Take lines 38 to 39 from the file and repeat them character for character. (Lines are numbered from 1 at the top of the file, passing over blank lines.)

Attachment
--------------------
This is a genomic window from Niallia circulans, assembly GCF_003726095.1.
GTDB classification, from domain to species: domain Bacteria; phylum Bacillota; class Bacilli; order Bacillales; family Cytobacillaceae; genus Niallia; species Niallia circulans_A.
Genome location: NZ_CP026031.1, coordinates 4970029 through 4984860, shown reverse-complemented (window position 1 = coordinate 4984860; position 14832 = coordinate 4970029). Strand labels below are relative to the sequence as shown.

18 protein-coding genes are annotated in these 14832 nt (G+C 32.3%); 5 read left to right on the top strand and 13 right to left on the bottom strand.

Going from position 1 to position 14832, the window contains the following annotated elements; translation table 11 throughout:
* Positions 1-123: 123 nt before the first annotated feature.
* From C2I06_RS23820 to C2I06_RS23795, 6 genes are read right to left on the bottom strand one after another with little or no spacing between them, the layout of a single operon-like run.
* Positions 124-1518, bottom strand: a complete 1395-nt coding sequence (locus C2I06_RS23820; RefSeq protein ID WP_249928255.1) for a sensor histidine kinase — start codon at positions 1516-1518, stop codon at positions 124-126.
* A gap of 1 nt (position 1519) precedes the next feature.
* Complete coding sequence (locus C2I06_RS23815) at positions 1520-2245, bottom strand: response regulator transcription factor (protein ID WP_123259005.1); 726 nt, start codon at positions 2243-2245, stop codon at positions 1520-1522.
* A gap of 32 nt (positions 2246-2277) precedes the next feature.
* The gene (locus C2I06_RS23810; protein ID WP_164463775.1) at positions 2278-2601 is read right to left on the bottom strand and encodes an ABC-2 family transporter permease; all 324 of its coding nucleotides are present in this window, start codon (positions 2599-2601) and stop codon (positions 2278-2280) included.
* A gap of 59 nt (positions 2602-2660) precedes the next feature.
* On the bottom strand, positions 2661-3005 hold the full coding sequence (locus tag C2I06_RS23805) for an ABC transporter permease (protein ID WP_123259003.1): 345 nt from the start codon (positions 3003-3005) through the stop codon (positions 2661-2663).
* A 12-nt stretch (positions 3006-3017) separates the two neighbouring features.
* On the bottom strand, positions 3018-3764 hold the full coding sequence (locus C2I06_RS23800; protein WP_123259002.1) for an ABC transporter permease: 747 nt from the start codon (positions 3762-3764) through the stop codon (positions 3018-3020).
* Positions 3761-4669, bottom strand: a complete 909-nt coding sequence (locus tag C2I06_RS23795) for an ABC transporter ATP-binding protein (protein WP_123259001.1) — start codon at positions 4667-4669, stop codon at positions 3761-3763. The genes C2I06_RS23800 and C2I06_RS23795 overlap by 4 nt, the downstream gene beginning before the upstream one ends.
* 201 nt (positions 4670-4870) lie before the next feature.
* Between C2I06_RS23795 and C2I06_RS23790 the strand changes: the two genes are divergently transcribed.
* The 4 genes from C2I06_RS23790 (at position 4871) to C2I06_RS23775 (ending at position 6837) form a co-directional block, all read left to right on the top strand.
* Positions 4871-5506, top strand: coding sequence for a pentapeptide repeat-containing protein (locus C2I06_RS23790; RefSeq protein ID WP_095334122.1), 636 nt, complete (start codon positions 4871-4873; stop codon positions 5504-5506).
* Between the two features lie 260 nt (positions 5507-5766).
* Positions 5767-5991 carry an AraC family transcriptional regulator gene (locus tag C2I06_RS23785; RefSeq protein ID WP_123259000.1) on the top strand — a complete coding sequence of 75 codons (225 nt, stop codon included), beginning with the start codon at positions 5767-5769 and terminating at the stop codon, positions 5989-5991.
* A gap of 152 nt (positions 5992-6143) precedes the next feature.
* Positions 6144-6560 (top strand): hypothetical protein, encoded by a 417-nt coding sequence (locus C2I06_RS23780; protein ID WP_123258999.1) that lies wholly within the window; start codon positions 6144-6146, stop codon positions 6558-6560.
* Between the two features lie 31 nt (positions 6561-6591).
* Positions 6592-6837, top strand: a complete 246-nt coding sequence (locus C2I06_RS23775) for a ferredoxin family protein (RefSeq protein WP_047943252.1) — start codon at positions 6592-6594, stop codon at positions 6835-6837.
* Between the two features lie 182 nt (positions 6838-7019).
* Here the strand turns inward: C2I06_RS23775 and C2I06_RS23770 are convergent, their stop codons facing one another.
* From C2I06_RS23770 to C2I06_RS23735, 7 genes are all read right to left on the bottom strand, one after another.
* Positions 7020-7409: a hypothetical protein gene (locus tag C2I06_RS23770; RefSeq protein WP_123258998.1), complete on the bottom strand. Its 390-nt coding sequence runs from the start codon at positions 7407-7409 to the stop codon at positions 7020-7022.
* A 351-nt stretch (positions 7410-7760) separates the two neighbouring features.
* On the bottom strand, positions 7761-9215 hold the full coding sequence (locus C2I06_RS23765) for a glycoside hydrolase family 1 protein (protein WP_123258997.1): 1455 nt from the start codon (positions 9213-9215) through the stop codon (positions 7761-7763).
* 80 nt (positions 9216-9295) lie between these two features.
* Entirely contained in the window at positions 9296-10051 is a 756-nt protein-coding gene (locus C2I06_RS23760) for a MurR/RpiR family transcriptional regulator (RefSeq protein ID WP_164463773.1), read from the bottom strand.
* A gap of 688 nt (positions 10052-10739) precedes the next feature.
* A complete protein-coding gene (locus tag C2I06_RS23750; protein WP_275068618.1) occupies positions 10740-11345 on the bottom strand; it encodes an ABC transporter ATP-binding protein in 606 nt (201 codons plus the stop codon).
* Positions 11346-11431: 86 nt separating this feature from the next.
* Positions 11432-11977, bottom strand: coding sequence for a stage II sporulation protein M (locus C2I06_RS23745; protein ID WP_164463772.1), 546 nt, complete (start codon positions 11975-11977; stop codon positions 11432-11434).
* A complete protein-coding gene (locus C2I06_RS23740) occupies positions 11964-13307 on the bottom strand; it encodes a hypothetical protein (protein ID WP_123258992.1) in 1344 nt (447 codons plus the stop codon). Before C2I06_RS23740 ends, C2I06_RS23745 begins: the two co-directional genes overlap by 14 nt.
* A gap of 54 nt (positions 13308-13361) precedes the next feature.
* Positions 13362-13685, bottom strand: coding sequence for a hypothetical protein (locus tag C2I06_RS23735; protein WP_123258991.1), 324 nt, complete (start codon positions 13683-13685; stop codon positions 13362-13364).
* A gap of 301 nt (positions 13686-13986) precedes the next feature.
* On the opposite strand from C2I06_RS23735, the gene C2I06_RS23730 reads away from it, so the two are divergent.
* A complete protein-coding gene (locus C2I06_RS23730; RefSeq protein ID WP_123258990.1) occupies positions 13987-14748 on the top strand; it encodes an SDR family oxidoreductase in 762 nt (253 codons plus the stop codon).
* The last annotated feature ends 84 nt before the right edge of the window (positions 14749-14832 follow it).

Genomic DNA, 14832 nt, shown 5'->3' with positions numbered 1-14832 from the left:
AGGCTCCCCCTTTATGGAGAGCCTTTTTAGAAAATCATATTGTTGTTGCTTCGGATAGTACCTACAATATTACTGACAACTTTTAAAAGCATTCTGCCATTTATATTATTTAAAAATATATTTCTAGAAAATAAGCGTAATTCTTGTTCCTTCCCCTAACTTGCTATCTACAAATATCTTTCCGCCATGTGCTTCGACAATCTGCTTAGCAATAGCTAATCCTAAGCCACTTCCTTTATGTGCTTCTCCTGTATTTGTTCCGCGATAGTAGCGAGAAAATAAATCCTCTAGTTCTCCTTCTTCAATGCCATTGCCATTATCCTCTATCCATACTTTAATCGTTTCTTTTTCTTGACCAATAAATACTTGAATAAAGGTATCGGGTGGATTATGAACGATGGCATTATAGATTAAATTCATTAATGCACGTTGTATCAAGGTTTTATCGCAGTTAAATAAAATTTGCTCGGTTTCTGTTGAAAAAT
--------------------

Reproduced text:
* Positions 11346-11431: 86 nt separating this feature from the next.
* Positions 11432-11977, bottom strand: coding sequence for a stage II sporulation protein M (locus C2I06_RS23745; protein ID WP_164463772.1), 546 nt, complete (start codon positions 11975-11977; stop codon positions 11432-11434).